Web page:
Optimal and efficient geolocation and path planning for unmanned aerial vehicles using uncertainty measures
Semper, Sean R.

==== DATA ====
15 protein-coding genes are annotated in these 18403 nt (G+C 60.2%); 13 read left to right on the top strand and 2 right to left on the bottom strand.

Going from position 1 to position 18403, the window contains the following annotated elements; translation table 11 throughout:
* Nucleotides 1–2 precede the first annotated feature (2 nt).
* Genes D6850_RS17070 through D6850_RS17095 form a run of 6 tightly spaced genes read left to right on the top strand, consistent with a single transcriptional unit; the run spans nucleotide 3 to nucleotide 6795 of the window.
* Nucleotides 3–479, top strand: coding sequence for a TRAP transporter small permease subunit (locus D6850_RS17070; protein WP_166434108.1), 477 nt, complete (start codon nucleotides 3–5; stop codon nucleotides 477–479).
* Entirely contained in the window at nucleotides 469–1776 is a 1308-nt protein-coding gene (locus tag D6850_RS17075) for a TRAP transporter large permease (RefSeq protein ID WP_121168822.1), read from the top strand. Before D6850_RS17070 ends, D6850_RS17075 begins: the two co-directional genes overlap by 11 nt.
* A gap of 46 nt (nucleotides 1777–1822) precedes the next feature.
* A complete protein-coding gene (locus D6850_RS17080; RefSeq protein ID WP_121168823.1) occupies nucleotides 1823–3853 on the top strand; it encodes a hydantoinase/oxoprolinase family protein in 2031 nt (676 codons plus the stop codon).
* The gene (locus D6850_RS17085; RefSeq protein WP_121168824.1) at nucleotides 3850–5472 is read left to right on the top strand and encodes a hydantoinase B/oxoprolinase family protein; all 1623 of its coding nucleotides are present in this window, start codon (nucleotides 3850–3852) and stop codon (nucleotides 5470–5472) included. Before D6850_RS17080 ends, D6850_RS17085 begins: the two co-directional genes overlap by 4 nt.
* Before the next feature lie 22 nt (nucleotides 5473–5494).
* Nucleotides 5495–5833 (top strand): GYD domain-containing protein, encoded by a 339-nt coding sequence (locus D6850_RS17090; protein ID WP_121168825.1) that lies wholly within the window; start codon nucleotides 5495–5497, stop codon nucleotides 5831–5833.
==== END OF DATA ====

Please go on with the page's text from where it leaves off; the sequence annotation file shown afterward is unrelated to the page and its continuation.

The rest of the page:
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A general frame work for determining an object's absolute position from relative position measurements, commonly called geolocation, is developed in this dissertation. Relative measurements are obtained from a two unmanned aerial vehicle (UAV) team with electronic support measure (ESM) sensors on board. One team combines their time of arrival (TOA) measurements forming one time difference of arrival measurement (TDOA) from an emitter's signal. Using an Extended Kalman Filter (EKF), pseudorange equations containing UAV positions and emitter position estimates are sequentially estimated to solve for absolute emitter positions. Uncertainty metrics are derived for enhancing filter performance, allowing for a theoretical selection of guidance routines given operational requirements. When prior information is present then special stochastic approach is developed to include this information into the guidance routine. When the UAV heading angle contains errors, a newly derived a marginalized adaptive Gaussian sum propagator is used to estimate nonlinear UAV positions. Marginalizing the state-space places computational efforts on the nonlinear portions of the state-space and allows the linear portions to propagated using a linear Kalman Filter (KF). Combining new estimation methods allows one to deal with more complex scenarios and create robust architectures for passive geolocation solutions.